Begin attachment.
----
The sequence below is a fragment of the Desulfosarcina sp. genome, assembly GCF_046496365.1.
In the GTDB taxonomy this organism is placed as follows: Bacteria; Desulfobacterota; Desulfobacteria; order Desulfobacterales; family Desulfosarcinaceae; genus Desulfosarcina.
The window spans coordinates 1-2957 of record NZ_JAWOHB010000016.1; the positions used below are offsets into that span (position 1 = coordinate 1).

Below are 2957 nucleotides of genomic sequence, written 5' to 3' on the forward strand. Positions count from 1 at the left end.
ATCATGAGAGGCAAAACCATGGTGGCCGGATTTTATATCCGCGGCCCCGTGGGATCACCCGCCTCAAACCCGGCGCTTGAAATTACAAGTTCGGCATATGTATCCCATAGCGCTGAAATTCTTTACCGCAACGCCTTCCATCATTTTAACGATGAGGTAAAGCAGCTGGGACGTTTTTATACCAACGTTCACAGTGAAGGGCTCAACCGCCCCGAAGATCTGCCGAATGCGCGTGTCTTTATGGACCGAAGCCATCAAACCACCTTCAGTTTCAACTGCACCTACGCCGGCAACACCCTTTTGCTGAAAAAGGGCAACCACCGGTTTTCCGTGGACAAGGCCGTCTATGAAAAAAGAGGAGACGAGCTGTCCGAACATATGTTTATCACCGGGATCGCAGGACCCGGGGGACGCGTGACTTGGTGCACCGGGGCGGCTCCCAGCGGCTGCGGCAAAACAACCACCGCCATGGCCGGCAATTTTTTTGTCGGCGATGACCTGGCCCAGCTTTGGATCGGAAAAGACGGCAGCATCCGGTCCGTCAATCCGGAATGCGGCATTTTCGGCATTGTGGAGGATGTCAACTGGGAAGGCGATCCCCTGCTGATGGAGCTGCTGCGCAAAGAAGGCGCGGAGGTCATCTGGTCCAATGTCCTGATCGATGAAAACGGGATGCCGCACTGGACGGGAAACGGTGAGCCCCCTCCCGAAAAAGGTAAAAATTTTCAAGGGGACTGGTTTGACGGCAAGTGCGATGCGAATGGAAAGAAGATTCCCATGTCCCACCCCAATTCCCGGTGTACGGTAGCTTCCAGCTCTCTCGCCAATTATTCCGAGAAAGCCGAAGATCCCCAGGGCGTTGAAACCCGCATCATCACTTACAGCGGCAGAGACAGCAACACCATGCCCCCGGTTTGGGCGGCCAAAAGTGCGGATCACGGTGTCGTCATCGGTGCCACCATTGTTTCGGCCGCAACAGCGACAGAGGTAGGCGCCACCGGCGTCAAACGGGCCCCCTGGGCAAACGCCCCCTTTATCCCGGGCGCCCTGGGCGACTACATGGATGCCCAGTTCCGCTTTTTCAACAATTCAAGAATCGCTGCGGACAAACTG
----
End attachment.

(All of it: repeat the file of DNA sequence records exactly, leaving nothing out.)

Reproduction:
The sequence below is a fragment of the Desulfosarcina sp. genome, assembly GCF_046496365.1.
In the GTDB taxonomy this organism is placed as follows: Bacteria; Desulfobacterota; Desulfobacteria; order Desulfobacterales; family Desulfosarcinaceae; genus Desulfosarcina.
The window spans coordinates 1-2957 of record NZ_JAWOHB010000016.1; the positions used below are offsets into that span (position 1 = coordinate 1).

Below are 2957 nucleotides of genomic sequence, written 5' to 3' on the forward strand. Positions count from 1 at the left end.
ATCATGAGAGGCAAAACCATGGTGGCCGGATTTTATATCCGCGGCCCCGTGGGATCACCCGCCTCAAACCCGGCGCTTGAAATTACAAGTTCGGCATATGTATCCCATAGCGCTGAAATTCTTTACCGCAACGCCTTCCATCATTTTAACGATGAGGTAAAGCAGCTGGGACGTTTTTATACCAACGTTCACAGTGAAGGGCTCAACCGCCCCGAAGATCTGCCGAATGCGCGTGTCTTTATGGACCGAAGCCATCAAACCACCTTCAGTTTCAACTGCACCTACGCCGGCAACACCCTTTTGCTGAAAAAGGGCAACCACCGGTTTTCCGTGGACAAGGCCGTCTATGAAAAAAGAGGAGACGAGCTGTCCGAACATATGTTTATCACCGGGATCGCAGGACCCGGGGGACGCGTGACTTGGTGCACCGGGGCGGCTCCCAGCGGCTGCGGCAAAACAACCACCGCCATGGCCGGCAATTTTTTTGTCGGCGATGACCTGGCCCAGCTTTGGATCGGAAAAGACGGCAGCATCCGGTCCGTCAATCCGGAATGCGGCATTTTCGGCATTGTGGAGGATGTCAACTGGGAAGGCGATCCCCTGCTGATGGAGCTGCTGCGCAAAGAAGGCGCGGAGGTCATCTGGTCCAATGTCCTGATCGATGAAAACGGGATGCCGCACTGGACGGGAAACGGTGAGCCCCCTCCCGAAAAAGGTAAAAATTTTCAAGGGGACTGGTTTGACGGCAAGTGCGATGCGAATGGAAAGAAGATTCCCATGTCCCACCCCAATTCCCGGTGTACGGTAGCTTCCAGCTCTCTCGCCAATTATTCCGAGAAAGCCGAAGATCCCCAGGGCGTTGAAACCCGCATCATCACTTACAGCGGCAGAGACAGCAACACCATGCCCCCGGTTTGGGCGGCCAAAAGTGCGGATCACGGTGTCGTCATCGGTGCCACCATTGTTTCGGCCGCAACAGCGACAGAGGTAGGCGCCACCGGCGTCAAACGGGCCCCCTGGGCAAACGCCCCCTTTATCCCGGGCGCCCTGGGCGACTACATGGATGCCCAGTTCCGCTTTTTCAACAATTCAAGAATCGCTGCGGACAAACTG